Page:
Divide and Conquer: A Partial Home Sale Exclusion
In the tax world, part of a loaf is usually better than no loaf at all. For instance, if any of your clients don't qualify for the home sale exclusion because they don't meet the time requirements for "ownership" and "use" of a principal residence, a partial exclusion still might be available. This could be worth literally hundreds of thousands of tax dollars on a client's tax return.
Here's a brief recap: Under section 121 of the tax code, a single filer can exclude from tax the first $250,000 of gain from the sale of a home, while joint filers can double the exclusion amount to $500,000. However, to qualify for this enormous tax break, the taxpayer must have owned and used the home as a principal residence for at least two out of the previous five years. There's no limit on the number of times you can claim the exclusion.
What Can You Foresee?
According to the applicable IRS regulations, the following events are considered to be "unforeseen circumstances" for purposes of the home sale exclusion.
- Loss of employment.
- A job change reducing the ability to pay for the home.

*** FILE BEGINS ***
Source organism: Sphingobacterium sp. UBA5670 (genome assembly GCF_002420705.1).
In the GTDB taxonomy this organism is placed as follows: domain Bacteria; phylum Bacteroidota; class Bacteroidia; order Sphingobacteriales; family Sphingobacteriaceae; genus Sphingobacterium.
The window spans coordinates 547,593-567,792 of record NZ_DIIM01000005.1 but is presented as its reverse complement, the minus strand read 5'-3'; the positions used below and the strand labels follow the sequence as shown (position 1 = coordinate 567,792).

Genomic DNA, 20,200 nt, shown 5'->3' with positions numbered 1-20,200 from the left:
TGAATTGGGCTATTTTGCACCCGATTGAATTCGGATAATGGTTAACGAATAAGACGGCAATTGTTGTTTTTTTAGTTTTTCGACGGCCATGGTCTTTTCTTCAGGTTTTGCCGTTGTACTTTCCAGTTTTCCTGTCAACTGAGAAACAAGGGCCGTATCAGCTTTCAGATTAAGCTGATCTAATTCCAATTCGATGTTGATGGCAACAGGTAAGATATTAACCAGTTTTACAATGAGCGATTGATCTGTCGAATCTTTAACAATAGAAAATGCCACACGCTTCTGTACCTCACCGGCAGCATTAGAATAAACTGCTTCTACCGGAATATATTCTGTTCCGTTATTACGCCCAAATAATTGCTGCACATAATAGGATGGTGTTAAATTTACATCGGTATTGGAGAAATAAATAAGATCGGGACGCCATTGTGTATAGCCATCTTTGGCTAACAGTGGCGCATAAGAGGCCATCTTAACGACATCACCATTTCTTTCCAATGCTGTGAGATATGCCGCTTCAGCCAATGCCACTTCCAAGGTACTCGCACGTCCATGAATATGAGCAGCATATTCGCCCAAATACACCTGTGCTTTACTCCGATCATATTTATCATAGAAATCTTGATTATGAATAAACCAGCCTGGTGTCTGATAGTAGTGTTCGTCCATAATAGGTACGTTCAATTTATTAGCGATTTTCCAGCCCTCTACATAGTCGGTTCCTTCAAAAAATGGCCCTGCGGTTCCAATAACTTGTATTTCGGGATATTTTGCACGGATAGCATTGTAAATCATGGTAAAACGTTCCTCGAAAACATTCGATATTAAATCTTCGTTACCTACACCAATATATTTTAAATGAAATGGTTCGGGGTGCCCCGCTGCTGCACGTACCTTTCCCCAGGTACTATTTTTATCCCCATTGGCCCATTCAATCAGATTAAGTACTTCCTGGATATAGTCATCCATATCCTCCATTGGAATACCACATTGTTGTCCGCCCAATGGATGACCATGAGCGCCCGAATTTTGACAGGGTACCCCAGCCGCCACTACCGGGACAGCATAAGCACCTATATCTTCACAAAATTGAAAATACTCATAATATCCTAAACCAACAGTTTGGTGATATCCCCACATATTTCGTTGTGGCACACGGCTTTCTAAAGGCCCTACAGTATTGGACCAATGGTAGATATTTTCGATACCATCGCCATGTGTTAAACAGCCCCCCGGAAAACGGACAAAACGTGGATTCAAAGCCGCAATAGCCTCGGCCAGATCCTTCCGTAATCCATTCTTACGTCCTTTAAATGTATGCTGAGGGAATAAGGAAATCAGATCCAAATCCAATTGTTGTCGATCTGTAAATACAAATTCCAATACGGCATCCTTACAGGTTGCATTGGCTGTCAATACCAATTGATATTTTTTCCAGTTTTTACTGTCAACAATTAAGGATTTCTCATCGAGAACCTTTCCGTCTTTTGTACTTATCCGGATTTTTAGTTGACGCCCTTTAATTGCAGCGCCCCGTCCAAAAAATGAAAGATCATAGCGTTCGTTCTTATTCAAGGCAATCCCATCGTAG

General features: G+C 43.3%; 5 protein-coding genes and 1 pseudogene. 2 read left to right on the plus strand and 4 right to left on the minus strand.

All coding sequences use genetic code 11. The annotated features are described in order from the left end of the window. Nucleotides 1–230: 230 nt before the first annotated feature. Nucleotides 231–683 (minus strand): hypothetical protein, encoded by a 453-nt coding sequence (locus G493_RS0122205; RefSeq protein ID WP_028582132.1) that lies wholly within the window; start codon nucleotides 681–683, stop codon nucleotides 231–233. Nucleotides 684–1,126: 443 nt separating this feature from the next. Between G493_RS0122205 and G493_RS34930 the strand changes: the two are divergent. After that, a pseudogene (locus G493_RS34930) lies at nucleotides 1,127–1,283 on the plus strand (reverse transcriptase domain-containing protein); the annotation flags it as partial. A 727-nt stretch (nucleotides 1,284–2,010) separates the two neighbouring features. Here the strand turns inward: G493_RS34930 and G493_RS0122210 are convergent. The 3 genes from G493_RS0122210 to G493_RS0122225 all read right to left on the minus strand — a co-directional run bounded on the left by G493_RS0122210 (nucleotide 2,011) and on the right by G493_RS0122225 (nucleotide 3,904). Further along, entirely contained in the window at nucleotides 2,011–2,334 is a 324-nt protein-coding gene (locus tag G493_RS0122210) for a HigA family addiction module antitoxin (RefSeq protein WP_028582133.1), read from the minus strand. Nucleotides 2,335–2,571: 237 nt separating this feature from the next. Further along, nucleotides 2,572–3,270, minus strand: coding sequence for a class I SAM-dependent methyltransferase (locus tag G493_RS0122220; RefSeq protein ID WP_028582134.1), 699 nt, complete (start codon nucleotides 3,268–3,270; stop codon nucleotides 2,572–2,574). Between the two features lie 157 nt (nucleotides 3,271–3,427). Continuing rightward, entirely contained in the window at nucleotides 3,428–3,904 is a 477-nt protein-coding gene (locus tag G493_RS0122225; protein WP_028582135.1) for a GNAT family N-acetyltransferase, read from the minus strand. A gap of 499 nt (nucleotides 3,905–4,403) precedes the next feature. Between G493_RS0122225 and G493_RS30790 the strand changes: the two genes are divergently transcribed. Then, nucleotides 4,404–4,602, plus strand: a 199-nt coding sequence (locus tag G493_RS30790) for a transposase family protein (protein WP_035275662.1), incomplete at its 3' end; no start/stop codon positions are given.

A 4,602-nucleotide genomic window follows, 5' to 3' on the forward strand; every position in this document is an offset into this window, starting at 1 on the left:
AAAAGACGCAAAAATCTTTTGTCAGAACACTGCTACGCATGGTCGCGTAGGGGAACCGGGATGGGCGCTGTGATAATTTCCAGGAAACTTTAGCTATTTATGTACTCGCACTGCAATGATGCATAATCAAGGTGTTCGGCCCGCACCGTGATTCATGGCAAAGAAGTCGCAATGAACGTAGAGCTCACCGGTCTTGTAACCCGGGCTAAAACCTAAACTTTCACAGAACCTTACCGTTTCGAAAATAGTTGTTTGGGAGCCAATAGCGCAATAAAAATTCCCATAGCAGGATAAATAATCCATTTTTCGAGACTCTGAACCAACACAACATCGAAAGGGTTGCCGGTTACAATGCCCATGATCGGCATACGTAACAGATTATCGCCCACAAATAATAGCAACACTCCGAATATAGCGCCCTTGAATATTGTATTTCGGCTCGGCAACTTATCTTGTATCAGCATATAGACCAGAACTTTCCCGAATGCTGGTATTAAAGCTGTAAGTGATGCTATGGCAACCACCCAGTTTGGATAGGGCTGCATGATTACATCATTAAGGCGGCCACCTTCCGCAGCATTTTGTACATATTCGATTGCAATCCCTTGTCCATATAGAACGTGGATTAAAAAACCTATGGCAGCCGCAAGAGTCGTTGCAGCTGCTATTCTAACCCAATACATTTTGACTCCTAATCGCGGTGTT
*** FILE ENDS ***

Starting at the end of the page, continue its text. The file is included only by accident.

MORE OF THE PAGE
- Multiple births from the same pregnancy.
- Damage from a disaster.
- Taking of property.
If any of these conditions apply, your client should be able to claim a partial exclusion for ownership and use of the home for less than two years.
Normally, it's relatively easy to stick around long enough to meet the requirements, but sometimes life gets in the way. At least it's not an all-or-nothing proposition. The tax law allows a home seller to claim a partial exclusion if the sale results from a change in employment, a need for medical care or other "unforeseen circumstances" (see sidebar).
If none of these conditions apply, the window of opportunity is still open a crack. The IRS will examine the circumstances of each case, focusing on factors such as whether the home has become less suitable as a principal residence, if the taxpayer's ability to pay for the home has been materially decreased and if the sale could have been reasonably anticipated when the home was acquired.
Assuming a taxpayer qualifies, how much is the partial exclusion? It's based on the available exclusion amount multiplied by the applicable ratio under the ownership and use test.
Let's look at a typical example. John and Jane Smith have owned and used their home as their principal residence for nine months. But John's employer is transferring him to another branch halfway across the country. So the Smiths put their home on the market and quickly sell it at a $200,000 gain.
Even though the couple hasn’t stayed in the home for the minimum two years, they still qualify for a partial exclusion. Under these facts, they can exclude from tax a maximum of $187,500 from the home sale [$500,000 x (9 months divided by 24 months)]. The remaining $12,500 of the gain ($200,000 - $187,500) is taxable under the capital gain rules.
The IRS provides a worksheet for computing a partial exclusion in Pub. 523, Selling Your Home.